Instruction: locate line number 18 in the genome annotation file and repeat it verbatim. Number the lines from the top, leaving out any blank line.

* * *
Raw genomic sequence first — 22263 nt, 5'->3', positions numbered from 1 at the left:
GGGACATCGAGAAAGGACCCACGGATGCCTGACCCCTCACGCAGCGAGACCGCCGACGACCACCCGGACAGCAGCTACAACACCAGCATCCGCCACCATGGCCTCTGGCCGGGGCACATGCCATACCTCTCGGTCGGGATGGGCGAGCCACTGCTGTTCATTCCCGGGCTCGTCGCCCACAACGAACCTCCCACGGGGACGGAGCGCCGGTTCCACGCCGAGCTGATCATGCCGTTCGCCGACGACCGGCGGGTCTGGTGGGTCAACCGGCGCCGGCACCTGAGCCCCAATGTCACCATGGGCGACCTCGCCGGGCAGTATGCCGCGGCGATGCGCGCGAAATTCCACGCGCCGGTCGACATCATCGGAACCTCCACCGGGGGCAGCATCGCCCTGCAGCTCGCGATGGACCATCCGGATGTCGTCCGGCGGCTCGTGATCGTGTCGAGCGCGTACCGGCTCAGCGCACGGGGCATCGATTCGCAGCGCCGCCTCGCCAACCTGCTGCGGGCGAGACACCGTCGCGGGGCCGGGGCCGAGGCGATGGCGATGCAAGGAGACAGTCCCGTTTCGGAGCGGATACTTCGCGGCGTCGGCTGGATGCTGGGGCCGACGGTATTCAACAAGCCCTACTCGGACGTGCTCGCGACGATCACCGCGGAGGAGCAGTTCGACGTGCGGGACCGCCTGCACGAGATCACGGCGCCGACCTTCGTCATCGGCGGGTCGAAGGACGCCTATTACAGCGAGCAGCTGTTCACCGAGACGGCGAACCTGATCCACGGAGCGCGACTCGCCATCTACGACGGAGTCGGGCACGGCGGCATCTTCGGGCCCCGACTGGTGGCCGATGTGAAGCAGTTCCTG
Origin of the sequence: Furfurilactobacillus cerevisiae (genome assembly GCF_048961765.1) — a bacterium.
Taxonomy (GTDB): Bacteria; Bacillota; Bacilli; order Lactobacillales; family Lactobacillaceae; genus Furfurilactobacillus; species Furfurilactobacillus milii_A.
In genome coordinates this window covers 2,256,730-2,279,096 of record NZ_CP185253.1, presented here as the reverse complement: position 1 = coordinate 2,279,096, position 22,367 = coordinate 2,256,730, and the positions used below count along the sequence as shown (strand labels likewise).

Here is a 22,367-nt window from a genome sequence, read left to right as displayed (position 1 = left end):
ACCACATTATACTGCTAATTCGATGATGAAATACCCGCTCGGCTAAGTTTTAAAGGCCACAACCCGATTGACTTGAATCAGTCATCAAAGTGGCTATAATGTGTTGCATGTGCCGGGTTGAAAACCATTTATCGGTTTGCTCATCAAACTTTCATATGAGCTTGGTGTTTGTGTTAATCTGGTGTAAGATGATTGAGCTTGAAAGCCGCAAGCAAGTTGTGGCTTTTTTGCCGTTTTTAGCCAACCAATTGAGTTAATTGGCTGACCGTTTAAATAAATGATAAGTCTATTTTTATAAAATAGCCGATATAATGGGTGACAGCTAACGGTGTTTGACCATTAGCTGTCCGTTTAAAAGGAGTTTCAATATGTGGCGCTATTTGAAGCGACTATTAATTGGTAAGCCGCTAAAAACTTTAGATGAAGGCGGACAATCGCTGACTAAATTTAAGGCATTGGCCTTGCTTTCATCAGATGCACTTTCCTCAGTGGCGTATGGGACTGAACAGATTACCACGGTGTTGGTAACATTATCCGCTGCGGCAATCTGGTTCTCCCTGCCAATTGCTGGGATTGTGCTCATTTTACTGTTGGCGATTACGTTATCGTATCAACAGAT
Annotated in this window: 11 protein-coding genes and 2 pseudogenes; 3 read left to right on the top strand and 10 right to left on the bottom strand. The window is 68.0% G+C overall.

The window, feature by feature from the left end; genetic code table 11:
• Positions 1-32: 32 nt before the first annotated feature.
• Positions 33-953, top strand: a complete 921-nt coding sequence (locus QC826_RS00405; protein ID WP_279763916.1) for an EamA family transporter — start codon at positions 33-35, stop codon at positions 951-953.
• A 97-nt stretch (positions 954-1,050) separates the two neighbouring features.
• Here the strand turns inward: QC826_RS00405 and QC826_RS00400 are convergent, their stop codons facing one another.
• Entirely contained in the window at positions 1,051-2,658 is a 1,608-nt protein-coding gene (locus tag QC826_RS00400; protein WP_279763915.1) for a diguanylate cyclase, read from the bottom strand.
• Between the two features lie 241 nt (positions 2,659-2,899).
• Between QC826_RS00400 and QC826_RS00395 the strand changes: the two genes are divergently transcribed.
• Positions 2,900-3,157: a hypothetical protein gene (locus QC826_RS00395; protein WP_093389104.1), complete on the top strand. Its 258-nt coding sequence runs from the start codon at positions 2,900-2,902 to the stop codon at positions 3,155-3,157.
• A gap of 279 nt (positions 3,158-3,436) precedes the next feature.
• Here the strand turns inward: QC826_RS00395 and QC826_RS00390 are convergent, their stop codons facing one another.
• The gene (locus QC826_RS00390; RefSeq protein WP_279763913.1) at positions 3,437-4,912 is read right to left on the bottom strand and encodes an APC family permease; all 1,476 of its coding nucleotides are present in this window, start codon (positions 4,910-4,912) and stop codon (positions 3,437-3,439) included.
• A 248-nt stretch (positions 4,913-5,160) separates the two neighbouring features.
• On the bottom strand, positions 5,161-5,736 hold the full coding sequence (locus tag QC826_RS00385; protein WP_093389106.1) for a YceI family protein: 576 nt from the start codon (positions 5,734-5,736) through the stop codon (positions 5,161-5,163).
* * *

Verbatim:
• A gap of 279 nt (positions 3,158-3,436) precedes the next feature.